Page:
I mentioned D’Souza’s book because it was the first one to come to mind, but almost every day on the internet one can stumble across some new article by some professor or university president lamenting the death of the old idea of the university as a free-for-all of ideas where there were no orthodoxies and no taboos. The complaints have been coming in so steadily for over 30 years now, that they cannot simply be dismissed. Where there is smoke, there is generally at least some fire. I don’t much like D’Souza, personality-wise, but I don’t need him or his book to know that his complaint has an empirical basis.
I agree with you that in reacting against political correctness it is not justified to do a pendulum swing into extreme political views. But after all, those extreme political views, though unjustified in themselves, are partly sustained by the perception that political correctness has run amok and that someone needs to put the brakes on it. So I’m pleading, not for an extreme right-wing reaction, but for an open society in which all ideas are on the table for debate; it is the feeling of being silenced, of being told that they cannot say or think certain things, that incenses potential right-wing extremists and makes them all the more intransigent. Nobody likes to be told what it is permitted to think or believe. Far better to air all ideas in public, and then publicly destroy the bad ideas, in such a way that those who at first held those bad ideas admit that they have had a fair hearing, and have been found wanting.
If you tell a potential fascist that he will be punished (if not physically, then socially or economically) for criticizing socialism, you are virtually guaranteeing that the potential fascist will become an actual fascist, out of sheer reaction against bullying. He will see his fascism as a heroic resistance against Red tyranny. You don’t build a healthy moral and political consensus in society by intimidation and censorship. You build it by airing and testing all ideas in a publicly visible way.
Amen! I’m an intellectual conservative who is almost as repelled by the current Republican Party as by the Democratic Party. And even before Trump, the Republican Party was no great shakes, philosophically. “Conservative” doesn’t have to mean “favor the rich, ignore the poor”. Philosophical conservatism isn’t necessarily economically right-wing; it can be quite centrist. It can endorse public health care, environmental protection, a degree of gun control, and all kinds of other things that liberals endorse. But even moderate conservatives of the kind I’m speaking of are very rare in Arts faculties. The views in those faculties tend to range from center-left to far left. They are not representative of the full range of the American mind and soul. They are representative of a particular ideological slant. And the question arises, at least regarding the publicly funded universities, why the taxpayer should be funding an institution which does not accurately reflect the range of its own deepest values and concerns.
Maybe the solution is for arts departments to hire as many “potential fascists” as possible along with potential racists and potential misogynists, you know so according to Eddie we can avoid fascism, racism and misogyny.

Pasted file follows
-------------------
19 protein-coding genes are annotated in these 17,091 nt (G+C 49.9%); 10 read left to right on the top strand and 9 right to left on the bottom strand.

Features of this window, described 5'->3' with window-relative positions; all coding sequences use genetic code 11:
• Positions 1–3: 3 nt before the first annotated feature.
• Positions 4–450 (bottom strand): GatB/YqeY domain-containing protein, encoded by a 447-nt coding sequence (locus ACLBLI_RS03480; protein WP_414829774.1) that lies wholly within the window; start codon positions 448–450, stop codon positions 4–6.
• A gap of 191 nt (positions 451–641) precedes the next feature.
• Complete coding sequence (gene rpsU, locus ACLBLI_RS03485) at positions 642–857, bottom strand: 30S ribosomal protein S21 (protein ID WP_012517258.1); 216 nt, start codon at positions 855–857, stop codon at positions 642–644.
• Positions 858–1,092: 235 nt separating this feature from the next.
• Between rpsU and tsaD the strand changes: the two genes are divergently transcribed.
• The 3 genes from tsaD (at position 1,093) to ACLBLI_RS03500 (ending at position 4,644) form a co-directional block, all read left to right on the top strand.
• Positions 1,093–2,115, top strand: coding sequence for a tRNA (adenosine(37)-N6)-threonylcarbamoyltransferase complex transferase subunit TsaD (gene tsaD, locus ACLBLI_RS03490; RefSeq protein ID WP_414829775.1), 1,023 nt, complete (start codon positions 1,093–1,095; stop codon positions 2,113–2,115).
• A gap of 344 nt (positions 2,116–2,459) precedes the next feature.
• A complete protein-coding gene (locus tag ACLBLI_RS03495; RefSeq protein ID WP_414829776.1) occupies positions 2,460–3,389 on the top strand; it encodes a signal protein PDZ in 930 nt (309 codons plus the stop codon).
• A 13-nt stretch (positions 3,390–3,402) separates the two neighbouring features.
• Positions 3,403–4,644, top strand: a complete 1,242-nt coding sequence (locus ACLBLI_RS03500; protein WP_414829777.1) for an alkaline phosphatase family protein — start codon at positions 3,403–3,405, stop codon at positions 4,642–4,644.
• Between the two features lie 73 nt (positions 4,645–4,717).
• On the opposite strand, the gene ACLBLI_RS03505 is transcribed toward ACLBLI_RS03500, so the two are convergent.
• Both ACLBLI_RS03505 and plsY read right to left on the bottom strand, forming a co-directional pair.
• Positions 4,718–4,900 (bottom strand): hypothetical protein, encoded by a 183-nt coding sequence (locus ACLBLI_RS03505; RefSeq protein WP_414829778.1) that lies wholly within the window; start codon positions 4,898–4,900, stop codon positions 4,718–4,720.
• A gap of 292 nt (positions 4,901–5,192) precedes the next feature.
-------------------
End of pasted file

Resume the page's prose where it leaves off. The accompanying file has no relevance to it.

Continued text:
I think this is a good deal more difficult than that. Protecting the RIGHTS of people to express odious views and giving them a platform are two different things, and I certainly think it’s a valid reaction for people to be angry when a university has invited someone truly odious to speak. First Amendment rights are legal rights to not be punished for expression as expression; they’re not rights not to be subjected to a hail of criticism.
Now, that said, I am seldom on the side of the people who want to un-invite speakers and that sort of thing. The situation here in WA with Evergreen State was a nightmare. But I think we should not mistake the discussion about rights under the law with the discussion about people’s right to determine their own reactions to views expressed by others. This has little to do with rights as such.
It’s not always easy to know what the best method for countering an opposing viewpoint is, and nobody can be expected to give up advocacy. I feel about the same way about an ID Creationist coming to my alma mater to speak as I would about David Duke coming to speak, and while I wouldn’t be the type to show up and yell so that he couldn’t be heard, I would make my displeasure over the invitation of an anti-science fundamentalist known to anyone at the University who would listen. And surely there are people who ought to be denied a platform by any respectable institution; someone’s got to debate who and why and when.
Off and on. I’ve been involved at every level of academia over the past 40 years, as student, teaching assistant, grad student, lecturer, co-instructor, participant in the development of novel teaching methods, participant in institutional review for degree-granting status, curriculum and course developer, member of departmental committees (including interviewing/hiring committees), graduate thesis defense examiner, peer-reviewed journal referee, presenting papers at professional conferences, publishing scholarly articles and books, and teacher of several subjects including undergrad writing skills, ancient languages, religion, politics, Classics, Great Books, etc. I’ve taught in several different secular universities, religious institutions, and community colleges, schools small and large, in classroom settings of all kinds. I have numerous friends and colleagues in Arts departments around the continent, and keep informed about the places where I have not actually taught through sustained conversation with them. So I know the “Arts” world pretty well. I would not talk about it so assuredly if I did not have decades of experience within it.